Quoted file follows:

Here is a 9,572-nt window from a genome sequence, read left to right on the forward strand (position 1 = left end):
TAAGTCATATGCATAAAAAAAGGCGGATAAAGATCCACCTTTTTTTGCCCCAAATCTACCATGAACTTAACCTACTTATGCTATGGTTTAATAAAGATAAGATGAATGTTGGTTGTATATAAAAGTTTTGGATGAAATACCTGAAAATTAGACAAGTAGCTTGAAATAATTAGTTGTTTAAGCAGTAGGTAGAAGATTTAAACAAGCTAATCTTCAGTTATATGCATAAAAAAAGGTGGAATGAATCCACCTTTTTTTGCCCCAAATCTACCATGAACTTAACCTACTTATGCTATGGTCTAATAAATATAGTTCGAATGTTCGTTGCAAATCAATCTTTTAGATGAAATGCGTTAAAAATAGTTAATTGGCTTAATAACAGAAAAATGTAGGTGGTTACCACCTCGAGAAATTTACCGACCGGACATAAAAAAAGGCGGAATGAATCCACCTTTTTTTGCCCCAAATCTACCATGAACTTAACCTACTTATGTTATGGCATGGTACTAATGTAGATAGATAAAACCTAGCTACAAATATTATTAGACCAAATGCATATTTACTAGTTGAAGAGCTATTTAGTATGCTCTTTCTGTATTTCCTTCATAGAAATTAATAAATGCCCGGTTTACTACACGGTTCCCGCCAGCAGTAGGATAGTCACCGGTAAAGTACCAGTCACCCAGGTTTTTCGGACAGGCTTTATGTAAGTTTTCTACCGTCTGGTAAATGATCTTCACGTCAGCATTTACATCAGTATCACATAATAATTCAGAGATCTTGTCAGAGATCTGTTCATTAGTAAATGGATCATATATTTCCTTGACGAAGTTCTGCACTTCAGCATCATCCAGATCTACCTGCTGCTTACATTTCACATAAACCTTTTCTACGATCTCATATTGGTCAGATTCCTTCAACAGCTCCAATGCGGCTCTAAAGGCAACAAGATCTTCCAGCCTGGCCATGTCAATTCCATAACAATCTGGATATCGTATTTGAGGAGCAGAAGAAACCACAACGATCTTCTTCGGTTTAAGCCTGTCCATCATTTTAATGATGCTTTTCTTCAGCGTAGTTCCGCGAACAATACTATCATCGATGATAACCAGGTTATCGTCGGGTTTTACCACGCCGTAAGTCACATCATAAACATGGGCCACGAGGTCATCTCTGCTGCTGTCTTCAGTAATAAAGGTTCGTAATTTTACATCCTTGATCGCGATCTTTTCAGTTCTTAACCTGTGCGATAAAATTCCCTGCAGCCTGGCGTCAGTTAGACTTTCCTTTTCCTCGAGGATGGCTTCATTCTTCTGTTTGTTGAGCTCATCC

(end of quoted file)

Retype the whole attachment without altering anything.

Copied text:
Here is a 9,572-nt window from a genome sequence, read left to right on the forward strand (position 1 = left end):
TAAGTCATATGCATAAAAAAAGGCGGATAAAGATCCACCTTTTTTTGCCCCAAATCTACCATGAACTTAACCTACTTATGCTATGGTTTAATAAAGATAAGATGAATGTTGGTTGTATATAAAAGTTTTGGATGAAATACCTGAAAATTAGACAAGTAGCTTGAAATAATTAGTTGTTTAAGCAGTAGGTAGAAGATTTAAACAAGCTAATCTTCAGTTATATGCATAAAAAAAGGTGGAATGAATCCACCTTTTTTTGCCCCAAATCTACCATGAACTTAACCTACTTATGCTATGGTCTAATAAATATAGTTCGAATGTTCGTTGCAAATCAATCTTTTAGATGAAATGCGTTAAAAATAGTTAATTGGCTTAATAACAGAAAAATGTAGGTGGTTACCACCTCGAGAAATTTACCGACCGGACATAAAAAAAGGCGGAATGAATCCACCTTTTTTTGCCCCAAATCTACCATGAACTTAACCTACTTATGTTATGGCATGGTACTAATGTAGATAGATAAAACCTAGCTACAAATATTATTAGACCAAATGCATATTTACTAGTTGAAGAGCTATTTAGTATGCTCTTTCTGTATTTCCTTCATAGAAATTAATAAATGCCCGGTTTACTACACGGTTCCCGCCAGCAGTAGGATAGTCACCGGTAAAGTACCAGTCACCCAGGTTTTTCGGACAGGCTTTATGTAAGTTTTCTACCGTCTGGTAAATGATCTTCACGTCAGCATTTACATCAGTATCACATAATAATTCAGAGATCTTGTCAGAGATCTGTTCATTAGTAAATGGATCATATATTTCCTTGACGAAGTTCTGCACTTCAGCATCATCCAGATCTACCTGCTGCTTACATTTCACATAAACCTTTTCTACGATCTCATATTGGTCAGATTCCTTCAACAGCTCCAATGCGGCTCTAAAGGCAACAAGATCTTCCAGCCTGGCCATGTCAATTCCATAACAATCTGGATATCGTATTTGAGGAGCAGAAGAAACCACAACGATCTTCTTCGGTTTAAGCCTGTCCATCATTTTAATGATGCTTTTCTTCAGCGTAGTTCCGCGAACAATACTATCATCGATGATAACCAGGTTATCGTCGGGTTTTACCACGCCGTAAGTCACATCATAAACATGGGCCACGAGGTCATCTCTGCTGCTGTCTTCAGTAATAAAGGTTCGTAATTTTACATCCTTGATCGCGATCTTTTCAGTTCTTAACCTGTGCGATAAAATTCCCTGCAGCCTGGCGTCAGTTAGACTTTCCTTTTCCTCGAGGATGGCTTCATTCTTCTGTTTGTTGAGCTCATCC